Season one cumulatively established the specifics of Jimmy’s social estrangement with the ruthlessly logical precision of a math equation, gradually evolving from a good to great series, turning an amusing Breaking Bad character into a full and tormented protagonist in his own right, contextualizing him without banally psychoanalyzing him. Like most Americans, as insidiously conditioned by pop culture, Jimmy feels that he’s never quite in society, truly belonging to it, though he’s one big success away from joining the club. This profound inferiority complex is exacerbated by a dysfunctional relationship with his brother, Chuck (Michael McKean), a legendary attorney who was revealed in the first season to be sabotaging Jimmy under the guise of mentoring him. The brothers are enacting a genre-television version of a familiar dynamic: Chuck is the brilliant, dutiful, driven grinder who’s worked himself into mental disorder as a founding partner of a prestigious firm, while Jimmy, in Chuck’s mind, has glided on charm, only superficially renouncing his petty criminal ways when convenient.
Chuck isn’t entirely wrong, and his judgment clearly springs in part from his own personal resentment and pain, but he’s not all right either. Jimmy, with his intelligence for reading people, knack for ingratiation, invention, and cojones, is a natural-born charlatan—a weirdly humanist con man, which makes total sense when one considers his future as a player in Walter’s schemes. Jimmy has it in him to be a great attorney, but he comes to life as a crook, and this conundrum, with its resulting identity conflict as to where Jimmy precisely “fits in” among the world, is a metaphor for anyone who’s gifted in ways that are essentially unvalued by society. Namely, artists.
The pair of episodes made available to the press imply that season two of Better Call Saul will deepen the primary quadrangle driving the series: Between Jimmy, Chuck, Kim, and Mike (Jonathan Banks), a pragmatic enforcer-for-hire who quietly beckons Jimmy to join him on the murky side of the law, where Jimmy’s talents shine. A minor character from the first season returns, escalating tension between Mike and a drug dealer, Nacho (Michael Mando), that’s illegally resolved in a terrifically curt and hard exchange outside an upholstery business, and that’s also more or less legally resolved by a slice of invention that’s grandly bizarre even by Jimmy’s standards.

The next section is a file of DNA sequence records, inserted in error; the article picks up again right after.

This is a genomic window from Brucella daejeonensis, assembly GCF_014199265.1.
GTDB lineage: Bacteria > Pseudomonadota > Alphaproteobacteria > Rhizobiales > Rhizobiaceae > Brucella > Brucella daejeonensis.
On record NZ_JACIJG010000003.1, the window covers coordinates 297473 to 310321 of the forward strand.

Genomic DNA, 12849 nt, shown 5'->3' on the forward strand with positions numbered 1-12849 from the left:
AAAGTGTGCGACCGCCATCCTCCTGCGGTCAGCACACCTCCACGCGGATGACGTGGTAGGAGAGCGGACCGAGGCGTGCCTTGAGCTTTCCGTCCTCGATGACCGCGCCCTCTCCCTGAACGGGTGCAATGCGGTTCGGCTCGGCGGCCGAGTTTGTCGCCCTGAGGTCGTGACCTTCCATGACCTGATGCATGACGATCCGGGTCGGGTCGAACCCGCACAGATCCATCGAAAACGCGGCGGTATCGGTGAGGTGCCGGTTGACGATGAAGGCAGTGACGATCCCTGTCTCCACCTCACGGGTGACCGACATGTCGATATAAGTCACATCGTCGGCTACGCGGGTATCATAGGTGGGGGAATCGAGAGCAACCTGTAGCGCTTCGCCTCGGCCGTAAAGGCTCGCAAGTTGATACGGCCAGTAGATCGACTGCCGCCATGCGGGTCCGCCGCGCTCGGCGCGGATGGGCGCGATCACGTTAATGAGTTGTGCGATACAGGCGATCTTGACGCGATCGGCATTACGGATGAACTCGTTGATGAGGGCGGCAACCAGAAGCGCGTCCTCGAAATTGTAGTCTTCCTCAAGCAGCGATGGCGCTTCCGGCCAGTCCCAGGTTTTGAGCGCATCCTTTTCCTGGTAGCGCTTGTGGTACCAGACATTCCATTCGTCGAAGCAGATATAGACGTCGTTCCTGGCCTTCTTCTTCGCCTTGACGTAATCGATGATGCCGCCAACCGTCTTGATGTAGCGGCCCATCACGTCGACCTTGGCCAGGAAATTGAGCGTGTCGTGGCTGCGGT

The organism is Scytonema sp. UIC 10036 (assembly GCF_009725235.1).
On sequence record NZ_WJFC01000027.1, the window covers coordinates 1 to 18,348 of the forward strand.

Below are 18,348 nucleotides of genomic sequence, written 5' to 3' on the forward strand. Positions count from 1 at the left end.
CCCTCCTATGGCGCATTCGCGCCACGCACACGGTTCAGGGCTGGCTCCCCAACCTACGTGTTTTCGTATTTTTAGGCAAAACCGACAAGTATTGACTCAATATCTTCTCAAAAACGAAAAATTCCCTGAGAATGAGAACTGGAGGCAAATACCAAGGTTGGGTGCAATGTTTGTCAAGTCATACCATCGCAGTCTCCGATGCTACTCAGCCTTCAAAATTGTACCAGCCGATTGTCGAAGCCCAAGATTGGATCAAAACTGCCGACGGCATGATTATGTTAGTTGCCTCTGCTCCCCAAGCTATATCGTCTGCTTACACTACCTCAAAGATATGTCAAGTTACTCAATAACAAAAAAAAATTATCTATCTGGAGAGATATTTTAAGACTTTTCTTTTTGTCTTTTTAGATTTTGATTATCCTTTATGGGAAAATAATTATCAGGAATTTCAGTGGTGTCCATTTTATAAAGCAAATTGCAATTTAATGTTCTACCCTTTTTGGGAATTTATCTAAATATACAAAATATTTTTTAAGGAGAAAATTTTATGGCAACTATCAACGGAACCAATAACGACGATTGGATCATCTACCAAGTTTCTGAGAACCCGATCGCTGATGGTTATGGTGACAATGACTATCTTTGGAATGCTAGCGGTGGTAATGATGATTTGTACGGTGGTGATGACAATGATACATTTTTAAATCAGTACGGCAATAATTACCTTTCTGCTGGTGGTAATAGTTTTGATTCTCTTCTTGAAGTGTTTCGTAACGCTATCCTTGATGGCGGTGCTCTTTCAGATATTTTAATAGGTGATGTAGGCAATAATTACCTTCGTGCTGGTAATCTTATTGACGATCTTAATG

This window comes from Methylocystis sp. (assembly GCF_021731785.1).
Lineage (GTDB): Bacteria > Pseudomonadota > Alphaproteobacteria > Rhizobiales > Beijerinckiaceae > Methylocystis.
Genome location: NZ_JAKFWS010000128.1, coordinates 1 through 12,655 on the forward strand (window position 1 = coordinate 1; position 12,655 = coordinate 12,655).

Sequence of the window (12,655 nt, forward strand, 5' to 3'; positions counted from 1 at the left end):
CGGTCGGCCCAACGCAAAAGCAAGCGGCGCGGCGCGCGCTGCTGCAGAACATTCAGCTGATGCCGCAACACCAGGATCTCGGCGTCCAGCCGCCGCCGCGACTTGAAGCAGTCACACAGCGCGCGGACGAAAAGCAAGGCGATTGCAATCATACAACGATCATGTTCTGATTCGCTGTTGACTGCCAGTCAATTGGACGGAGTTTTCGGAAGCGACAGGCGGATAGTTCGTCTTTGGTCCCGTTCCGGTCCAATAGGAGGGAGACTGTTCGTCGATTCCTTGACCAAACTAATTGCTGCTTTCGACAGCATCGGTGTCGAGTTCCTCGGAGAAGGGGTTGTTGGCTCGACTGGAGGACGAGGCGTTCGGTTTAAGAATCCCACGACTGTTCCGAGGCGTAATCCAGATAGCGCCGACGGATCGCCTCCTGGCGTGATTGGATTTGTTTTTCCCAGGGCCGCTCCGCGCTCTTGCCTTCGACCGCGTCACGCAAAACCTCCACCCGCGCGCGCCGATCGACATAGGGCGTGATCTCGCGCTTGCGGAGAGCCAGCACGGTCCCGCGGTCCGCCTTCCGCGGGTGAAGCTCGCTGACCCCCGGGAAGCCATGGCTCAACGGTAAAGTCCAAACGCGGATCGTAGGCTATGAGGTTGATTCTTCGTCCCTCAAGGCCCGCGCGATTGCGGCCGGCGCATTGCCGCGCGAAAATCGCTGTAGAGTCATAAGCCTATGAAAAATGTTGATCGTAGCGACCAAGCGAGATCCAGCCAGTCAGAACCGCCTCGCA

Mike is the distant side of the quadrangle, there if Jimmy wants him, as he’s a man too seasoned and shrewd to make the mistake of applying ostentatious pressure. In his despairing, manly fashion, Mike is as sharp as Jimmy, and this nuance is representative of the show’s great empathetic strength for rendering everyone with equal vividness. More immediately pressing on Jimmy are Chuck, who represents the ugly, neurotic side of social conformity, and Kim, who loves Jimmy, but is clearly uncomfortable with his dark side. She can flirt with this darkness, as she does in a short con in the season premiere, but she can’t commit, though she offers Jimmy the validation that Chuck isunable to give, which is starkly underlined when she places her hand on Jimmy’s leg, restoring his confidence just as Chuck’s presence in a legal briefing threatens to deliberately reduce Jimmy from a rising lawyer to a stammering little brother.
Jimmy’s come a long way from the nearly homeless grifter of Better Call Saul’s first season, with opportunities and an honest support system in place, yet there’s a wounded, nihilistic side of him that must pick at figurative scabs, pissing in the face of presumed superiors, as cheekily summed up by his irresistible urge to flip a light switch in his new office, which is plastered with a label advising that it always be left on. Jimmy flips it off and nothing seems to happen. Hovering like a storm cloud over this wonderful series is the knowledge that, one day, Jimmy will flip the wrong switch.